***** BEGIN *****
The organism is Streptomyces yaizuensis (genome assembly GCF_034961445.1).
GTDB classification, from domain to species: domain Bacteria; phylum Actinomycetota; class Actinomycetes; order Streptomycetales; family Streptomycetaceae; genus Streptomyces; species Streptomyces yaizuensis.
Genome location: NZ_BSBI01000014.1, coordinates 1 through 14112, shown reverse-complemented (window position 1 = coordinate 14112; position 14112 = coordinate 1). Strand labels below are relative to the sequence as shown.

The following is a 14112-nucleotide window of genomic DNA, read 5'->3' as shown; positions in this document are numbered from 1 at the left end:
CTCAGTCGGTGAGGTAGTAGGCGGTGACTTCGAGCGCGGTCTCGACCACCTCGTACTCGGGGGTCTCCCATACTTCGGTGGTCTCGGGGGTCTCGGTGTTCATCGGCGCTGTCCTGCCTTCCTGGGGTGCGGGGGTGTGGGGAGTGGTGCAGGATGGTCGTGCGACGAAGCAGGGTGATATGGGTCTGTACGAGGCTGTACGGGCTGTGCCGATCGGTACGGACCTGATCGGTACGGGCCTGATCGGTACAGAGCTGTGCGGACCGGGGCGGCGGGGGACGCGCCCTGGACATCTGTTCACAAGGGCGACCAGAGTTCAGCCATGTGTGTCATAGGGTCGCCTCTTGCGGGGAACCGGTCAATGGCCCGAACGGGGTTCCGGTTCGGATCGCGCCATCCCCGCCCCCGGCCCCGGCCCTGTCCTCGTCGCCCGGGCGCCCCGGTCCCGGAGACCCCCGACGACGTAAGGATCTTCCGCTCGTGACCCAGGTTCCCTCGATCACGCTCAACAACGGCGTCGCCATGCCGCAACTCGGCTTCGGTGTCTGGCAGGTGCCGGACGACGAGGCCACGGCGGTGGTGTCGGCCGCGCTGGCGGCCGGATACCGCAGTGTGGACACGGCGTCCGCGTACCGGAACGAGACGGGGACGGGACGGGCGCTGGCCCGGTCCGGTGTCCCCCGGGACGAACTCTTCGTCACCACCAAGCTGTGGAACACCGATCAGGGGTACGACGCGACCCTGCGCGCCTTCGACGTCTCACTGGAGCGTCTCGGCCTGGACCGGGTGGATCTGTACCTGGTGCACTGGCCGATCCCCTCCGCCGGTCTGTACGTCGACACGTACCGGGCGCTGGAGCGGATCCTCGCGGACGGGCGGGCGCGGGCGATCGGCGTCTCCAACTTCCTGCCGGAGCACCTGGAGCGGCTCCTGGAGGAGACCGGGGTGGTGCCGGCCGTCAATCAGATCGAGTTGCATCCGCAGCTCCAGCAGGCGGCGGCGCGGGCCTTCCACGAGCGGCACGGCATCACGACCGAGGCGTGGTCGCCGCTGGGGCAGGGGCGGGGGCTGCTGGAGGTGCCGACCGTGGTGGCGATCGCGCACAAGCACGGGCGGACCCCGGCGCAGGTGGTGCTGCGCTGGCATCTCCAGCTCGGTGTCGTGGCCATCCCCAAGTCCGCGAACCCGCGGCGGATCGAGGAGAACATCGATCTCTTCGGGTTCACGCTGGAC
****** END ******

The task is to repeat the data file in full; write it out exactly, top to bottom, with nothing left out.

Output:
The organism is Streptomyces yaizuensis (genome assembly GCF_034961445.1).
GTDB classification, from domain to species: domain Bacteria; phylum Actinomycetota; class Actinomycetes; order Streptomycetales; family Streptomycetaceae; genus Streptomyces; species Streptomyces yaizuensis.
Genome location: NZ_BSBI01000014.1, coordinates 1 through 14112, shown reverse-complemented (window position 1 = coordinate 14112; position 14112 = coordinate 1). Strand labels below are relative to the sequence as shown.

The following is a 14112-nucleotide window of genomic DNA, read 5'->3' as shown; positions in this document are numbered from 1 at the left end:
CTCAGTCGGTGAGGTAGTAGGCGGTGACTTCGAGCGCGGTCTCGACCACCTCGTACTCGGGGGTCTCCCATACTTCGGTGGTCTCGGGGGTCTCGGTGTTCATCGGCGCTGTCCTGCCTTCCTGGGGTGCGGGGGTGTGGGGAGTGGTGCAGGATGGTCGTGCGACGAAGCAGGGTGATATGGGTCTGTACGAGGCTGTACGGGCTGTGCCGATCGGTACGGACCTGATCGGTACGGGCCTGATCGGTACAGAGCTGTGCGGACCGGGGCGGCGGGGGACGCGCCCTGGACATCTGTTCACAAGGGCGACCAGAGTTCAGCCATGTGTGTCATAGGGTCGCCTCTTGCGGGGAACCGGTCAATGGCCCGAACGGGGTTCCGGTTCGGATCGCGCCATCCCCGCCCCCGGCCCCGGCCCTGTCCTCGTCGCCCGGGCGCCCCGGTCCCGGAGACCCCCGACGACGTAAGGATCTTCCGCTCGTGACCCAGGTTCCCTCGATCACGCTCAACAACGGCGTCGCCATGCCGCAACTCGGCTTCGGTGTCTGGCAGGTGCCGGACGACGAGGCCACGGCGGTGGTGTCGGCCGCGCTGGCGGCCGGATACCGCAGTGTGGACACGGCGTCCGCGTACCGGAACGAGACGGGGACGGGACGGGCGCTGGCCCGGTCCGGTGTCCCCCGGGACGAACTCTTCGTCACCACCAAGCTGTGGAACACCGATCAGGGGTACGACGCGACCCTGCGCGCCTTCGACGTCTCACTGGAGCGTCTCGGCCTGGACCGGGTGGATCTGTACCTGGTGCACTGGCCGATCCCCTCCGCCGGTCTGTACGTCGACACGTACCGGGCGCTGGAGCGGATCCTCGCGGACGGGCGGGCGCGGGCGATCGGCGTCTCCAACTTCCTGCCGGAGCACCTGGAGCGGCTCCTGGAGGAGACCGGGGTGGTGCCGGCCGTCAATCAGATCGAGTTGCATCCGCAGCTCCAGCAGGCGGCGGCGCGGGCCTTCCACGAGCGGCACGGCATCACGACCGAGGCGTGGTCGCCGCTGGGGCAGGGGCGGGGGCTGCTGGAGGTGCCGACCGTGGTGGCGATCGCGCACAAGCACGGGCGGACCCCGGCGCAGGTGGTGCTGCGCTGGCATCTCCAGCTCGGTGTCGTGGCCATCCCCAAGTCCGCGAACCCGCGGCGGATCGAGGAGAACATCGATCTCTTCGGGTTCACGCTGGAC